Once the moving party has met its burden, the non-moving party must come forward with specific facts showing that there is a genuine issue for trial. Matsushita, 475 U.S. at 585-86. A dispute regarding a material fact is genuine "if the evidence is such that a reasonable jury could return a verdict for the non moving party." Anderson v. Liberty Lobby, Inc., 477 U.S. 242, 248, 91 L. Ed. 2d 202, 106 S. Ct. 2505 (1986). When reasonable minds could not differ as to the import of the evidence, then summary judgment is proper. Bryant v. Maffucci, 923 F.2d 979, 982 (2d Cir. 1991), cert. denied, 502 U.S. 849, 116 L. Ed. 2d 117, 112 S. Ct. 152 (1991). The motion will not be defeated by a non-movant who raises merely a "metaphysical doubt" concerning the facts or who only offers conjecture or surmise. Delaware & Hudson Ry. Co. v. Consolidated Rail Corp., 902 F.2d 174, 178 (2d Cir. 1990), cert. denied, 500 U.S. 928, 114 L. Ed. 2d 125, 111 S. Ct. 2041 (1991) (quoting Matsushita, 475 U.S. at 586).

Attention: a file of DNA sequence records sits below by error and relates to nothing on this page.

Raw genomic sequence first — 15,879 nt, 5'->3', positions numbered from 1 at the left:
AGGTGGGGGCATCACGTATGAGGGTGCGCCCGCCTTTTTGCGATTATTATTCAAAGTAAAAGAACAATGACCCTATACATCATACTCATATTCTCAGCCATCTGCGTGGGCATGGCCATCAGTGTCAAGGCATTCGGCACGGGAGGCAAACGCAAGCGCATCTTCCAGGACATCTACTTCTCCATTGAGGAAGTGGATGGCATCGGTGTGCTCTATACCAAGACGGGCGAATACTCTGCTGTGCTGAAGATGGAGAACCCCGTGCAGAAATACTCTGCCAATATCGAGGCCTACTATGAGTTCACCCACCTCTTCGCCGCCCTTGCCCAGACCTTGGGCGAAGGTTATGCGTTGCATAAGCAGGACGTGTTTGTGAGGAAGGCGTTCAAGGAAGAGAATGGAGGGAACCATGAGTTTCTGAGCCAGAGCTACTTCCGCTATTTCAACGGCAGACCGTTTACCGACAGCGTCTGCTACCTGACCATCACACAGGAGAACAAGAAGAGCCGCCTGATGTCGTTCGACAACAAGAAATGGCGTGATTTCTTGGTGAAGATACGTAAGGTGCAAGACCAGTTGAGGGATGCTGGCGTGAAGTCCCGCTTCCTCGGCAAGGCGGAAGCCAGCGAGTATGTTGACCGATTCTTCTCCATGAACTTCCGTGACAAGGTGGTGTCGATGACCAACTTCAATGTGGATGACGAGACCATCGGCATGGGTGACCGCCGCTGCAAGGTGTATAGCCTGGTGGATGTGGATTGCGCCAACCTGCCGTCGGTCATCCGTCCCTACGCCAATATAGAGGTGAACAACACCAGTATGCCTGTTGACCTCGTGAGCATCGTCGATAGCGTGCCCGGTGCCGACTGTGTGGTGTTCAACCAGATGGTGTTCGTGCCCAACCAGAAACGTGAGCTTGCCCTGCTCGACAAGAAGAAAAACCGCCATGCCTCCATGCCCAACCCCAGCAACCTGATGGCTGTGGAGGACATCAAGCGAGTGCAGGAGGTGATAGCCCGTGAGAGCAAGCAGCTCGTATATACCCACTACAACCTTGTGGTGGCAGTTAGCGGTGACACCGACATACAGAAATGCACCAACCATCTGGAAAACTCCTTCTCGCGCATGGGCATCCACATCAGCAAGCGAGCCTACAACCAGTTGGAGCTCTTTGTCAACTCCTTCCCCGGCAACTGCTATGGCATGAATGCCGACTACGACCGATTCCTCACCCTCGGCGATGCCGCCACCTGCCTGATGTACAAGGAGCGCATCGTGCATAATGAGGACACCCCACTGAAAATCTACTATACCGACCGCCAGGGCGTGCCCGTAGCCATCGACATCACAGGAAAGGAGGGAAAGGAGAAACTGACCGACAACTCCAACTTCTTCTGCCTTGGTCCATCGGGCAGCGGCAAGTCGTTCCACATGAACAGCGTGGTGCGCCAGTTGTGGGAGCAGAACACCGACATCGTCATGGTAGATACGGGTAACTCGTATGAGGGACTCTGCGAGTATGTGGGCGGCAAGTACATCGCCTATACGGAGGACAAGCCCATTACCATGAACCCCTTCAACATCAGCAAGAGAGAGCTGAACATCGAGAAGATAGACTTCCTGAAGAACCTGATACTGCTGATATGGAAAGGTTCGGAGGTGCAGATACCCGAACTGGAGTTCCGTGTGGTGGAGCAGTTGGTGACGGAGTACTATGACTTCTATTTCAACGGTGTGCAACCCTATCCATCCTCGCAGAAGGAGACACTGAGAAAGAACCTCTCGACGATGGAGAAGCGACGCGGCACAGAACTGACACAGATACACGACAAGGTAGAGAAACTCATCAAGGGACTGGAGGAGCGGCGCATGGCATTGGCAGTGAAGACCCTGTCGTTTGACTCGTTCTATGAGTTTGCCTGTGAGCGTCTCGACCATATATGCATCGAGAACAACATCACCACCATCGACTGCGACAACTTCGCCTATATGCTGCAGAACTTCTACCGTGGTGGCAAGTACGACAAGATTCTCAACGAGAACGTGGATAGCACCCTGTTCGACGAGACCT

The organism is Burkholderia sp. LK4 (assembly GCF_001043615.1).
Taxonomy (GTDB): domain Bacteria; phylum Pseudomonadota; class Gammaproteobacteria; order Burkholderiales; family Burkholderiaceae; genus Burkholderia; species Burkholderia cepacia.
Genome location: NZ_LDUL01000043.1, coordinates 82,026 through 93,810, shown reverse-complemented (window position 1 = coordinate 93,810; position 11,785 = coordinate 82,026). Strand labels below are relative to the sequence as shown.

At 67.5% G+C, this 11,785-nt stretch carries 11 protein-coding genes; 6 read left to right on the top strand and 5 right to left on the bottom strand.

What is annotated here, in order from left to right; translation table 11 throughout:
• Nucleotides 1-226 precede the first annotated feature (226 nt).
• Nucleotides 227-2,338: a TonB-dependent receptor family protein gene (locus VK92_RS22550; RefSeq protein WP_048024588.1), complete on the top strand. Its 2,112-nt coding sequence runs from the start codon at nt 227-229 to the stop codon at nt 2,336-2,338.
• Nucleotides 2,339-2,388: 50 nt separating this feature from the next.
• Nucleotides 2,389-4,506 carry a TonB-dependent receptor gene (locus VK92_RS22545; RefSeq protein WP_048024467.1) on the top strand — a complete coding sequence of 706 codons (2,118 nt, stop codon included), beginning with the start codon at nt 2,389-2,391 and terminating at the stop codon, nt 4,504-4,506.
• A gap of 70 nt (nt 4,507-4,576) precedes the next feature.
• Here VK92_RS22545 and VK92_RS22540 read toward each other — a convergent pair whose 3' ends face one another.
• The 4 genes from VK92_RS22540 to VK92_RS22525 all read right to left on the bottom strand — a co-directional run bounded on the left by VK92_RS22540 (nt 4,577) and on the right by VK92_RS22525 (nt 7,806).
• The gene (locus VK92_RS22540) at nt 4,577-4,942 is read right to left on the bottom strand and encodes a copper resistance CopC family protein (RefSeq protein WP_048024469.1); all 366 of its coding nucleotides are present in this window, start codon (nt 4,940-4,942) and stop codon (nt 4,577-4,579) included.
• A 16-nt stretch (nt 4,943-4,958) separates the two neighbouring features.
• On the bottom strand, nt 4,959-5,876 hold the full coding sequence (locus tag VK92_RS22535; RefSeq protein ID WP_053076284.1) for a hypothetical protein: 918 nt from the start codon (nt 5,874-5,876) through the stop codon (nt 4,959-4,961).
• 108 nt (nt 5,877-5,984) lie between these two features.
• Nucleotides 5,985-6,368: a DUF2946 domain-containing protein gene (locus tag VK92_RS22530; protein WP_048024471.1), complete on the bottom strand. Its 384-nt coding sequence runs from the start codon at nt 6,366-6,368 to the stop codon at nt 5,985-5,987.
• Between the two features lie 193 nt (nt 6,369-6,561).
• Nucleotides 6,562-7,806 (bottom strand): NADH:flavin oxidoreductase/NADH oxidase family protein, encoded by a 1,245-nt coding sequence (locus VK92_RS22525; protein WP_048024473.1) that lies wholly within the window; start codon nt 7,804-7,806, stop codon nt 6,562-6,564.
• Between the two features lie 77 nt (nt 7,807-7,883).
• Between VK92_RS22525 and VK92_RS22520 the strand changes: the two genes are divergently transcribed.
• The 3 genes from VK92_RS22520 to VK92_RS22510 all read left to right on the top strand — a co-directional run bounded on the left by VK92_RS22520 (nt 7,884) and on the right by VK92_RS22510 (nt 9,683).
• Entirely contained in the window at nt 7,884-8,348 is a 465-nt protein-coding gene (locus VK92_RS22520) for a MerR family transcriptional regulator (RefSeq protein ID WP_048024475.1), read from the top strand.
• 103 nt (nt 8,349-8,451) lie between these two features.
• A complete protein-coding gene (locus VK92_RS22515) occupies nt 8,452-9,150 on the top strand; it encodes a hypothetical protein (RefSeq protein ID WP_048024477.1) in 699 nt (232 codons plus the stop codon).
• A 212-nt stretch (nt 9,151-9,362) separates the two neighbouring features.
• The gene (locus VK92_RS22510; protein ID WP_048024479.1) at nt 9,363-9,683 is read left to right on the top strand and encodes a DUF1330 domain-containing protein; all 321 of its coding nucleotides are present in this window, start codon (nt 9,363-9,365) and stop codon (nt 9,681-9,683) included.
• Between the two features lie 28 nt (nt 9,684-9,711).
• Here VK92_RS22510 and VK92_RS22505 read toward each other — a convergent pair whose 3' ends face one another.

It is with these considerations in mind that the Court addresses plaintiffs' motion for summary judgment.
2. The Free Speech Claim